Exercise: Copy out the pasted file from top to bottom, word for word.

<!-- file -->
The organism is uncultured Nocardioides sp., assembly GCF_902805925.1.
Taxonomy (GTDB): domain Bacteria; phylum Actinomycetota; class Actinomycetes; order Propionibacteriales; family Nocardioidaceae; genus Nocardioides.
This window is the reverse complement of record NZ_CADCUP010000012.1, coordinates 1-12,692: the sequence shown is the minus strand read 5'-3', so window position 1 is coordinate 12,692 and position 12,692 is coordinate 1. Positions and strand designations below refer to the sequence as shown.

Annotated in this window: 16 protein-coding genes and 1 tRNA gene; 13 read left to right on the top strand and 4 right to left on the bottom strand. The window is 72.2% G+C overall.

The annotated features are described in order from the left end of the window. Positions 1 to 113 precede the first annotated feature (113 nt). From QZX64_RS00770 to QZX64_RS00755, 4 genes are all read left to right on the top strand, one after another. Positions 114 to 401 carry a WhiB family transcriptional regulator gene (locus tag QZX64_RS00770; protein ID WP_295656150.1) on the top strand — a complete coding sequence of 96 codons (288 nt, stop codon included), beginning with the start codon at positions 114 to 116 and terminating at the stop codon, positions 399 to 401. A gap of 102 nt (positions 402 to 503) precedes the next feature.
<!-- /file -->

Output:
The organism is uncultured Nocardioides sp., assembly GCF_902805925.1.
Taxonomy (GTDB): domain Bacteria; phylum Actinomycetota; class Actinomycetes; order Propionibacteriales; family Nocardioidaceae; genus Nocardioides.
This window is the reverse complement of record NZ_CADCUP010000012.1, coordinates 1-12,692: the sequence shown is the minus strand read 5'-3', so window position 1 is coordinate 12,692 and position 12,692 is coordinate 1. Positions and strand designations below refer to the sequence as shown.

Annotated in this window: 16 protein-coding genes and 1 tRNA gene; 13 read left to right on the top strand and 4 right to left on the bottom strand. The window is 72.2% G+C overall.

The annotated features are described in order from the left end of the window. Positions 1 to 113 precede the first annotated feature (113 nt). From QZX64_RS00770 to QZX64_RS00755, 4 genes are all read left to right on the top strand, one after another. Positions 114 to 401 carry a WhiB family transcriptional regulator gene (locus tag QZX64_RS00770; protein ID WP_295656150.1) on the top strand — a complete coding sequence of 96 codons (288 nt, stop codon included), beginning with the start codon at positions 114 to 116 and terminating at the stop codon, positions 399 to 401. A gap of 102 nt (positions 402 to 503) precedes the next feature.